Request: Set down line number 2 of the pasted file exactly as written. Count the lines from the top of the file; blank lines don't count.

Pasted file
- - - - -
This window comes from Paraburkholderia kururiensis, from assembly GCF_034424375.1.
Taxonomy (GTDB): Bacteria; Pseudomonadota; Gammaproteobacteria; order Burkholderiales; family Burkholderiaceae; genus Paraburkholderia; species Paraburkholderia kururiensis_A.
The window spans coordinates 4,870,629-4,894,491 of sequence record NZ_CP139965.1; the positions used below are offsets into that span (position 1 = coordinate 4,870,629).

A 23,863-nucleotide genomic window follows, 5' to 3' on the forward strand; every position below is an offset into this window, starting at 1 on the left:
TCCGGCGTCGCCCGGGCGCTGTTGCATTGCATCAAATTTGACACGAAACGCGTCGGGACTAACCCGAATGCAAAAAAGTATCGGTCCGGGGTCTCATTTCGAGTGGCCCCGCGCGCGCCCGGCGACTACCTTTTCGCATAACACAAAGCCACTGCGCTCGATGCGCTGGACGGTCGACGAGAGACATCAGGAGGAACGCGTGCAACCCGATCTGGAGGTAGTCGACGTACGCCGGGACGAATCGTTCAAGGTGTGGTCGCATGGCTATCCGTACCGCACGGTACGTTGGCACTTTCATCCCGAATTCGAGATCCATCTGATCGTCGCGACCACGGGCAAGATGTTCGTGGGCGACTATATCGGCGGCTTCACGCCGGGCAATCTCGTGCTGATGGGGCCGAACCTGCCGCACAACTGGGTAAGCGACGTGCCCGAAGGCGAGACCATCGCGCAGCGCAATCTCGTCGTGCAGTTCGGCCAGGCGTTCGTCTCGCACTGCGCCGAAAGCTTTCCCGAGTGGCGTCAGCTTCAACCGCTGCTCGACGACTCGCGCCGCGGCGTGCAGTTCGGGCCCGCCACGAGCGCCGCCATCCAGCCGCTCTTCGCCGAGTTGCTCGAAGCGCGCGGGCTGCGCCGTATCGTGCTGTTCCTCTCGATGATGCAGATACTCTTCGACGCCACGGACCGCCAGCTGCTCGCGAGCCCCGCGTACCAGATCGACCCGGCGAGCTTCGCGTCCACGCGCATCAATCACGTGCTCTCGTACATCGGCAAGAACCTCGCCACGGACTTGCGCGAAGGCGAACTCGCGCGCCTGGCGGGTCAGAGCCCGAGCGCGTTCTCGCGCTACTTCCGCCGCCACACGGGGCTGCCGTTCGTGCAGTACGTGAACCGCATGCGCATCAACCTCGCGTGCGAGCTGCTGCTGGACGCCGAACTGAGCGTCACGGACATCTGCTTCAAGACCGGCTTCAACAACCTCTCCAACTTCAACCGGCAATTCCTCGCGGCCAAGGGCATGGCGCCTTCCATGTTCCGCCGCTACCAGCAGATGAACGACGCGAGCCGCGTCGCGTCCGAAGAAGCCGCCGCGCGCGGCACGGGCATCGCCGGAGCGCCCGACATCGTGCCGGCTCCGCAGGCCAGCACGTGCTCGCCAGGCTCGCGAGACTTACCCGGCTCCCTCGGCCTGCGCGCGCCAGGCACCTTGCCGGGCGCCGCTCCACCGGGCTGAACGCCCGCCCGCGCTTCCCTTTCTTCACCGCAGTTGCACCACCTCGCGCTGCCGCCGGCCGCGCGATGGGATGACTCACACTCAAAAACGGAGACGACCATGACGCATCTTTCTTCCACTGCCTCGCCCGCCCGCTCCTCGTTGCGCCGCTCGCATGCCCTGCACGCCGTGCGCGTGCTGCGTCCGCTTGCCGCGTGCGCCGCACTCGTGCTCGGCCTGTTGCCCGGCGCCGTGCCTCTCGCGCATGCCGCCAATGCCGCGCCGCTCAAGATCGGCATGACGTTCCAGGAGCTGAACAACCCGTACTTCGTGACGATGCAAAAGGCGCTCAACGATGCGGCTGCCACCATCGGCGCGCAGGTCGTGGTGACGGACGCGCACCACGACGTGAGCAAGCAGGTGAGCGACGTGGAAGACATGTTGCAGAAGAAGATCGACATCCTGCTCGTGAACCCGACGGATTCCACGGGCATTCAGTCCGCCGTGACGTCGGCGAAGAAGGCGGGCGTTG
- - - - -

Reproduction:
Taxonomy (GTDB): Bacteria; Pseudomonadota; Gammaproteobacteria; order Burkholderiales; family Burkholderiaceae; genus Paraburkholderia; species Paraburkholderia kururiensis_A.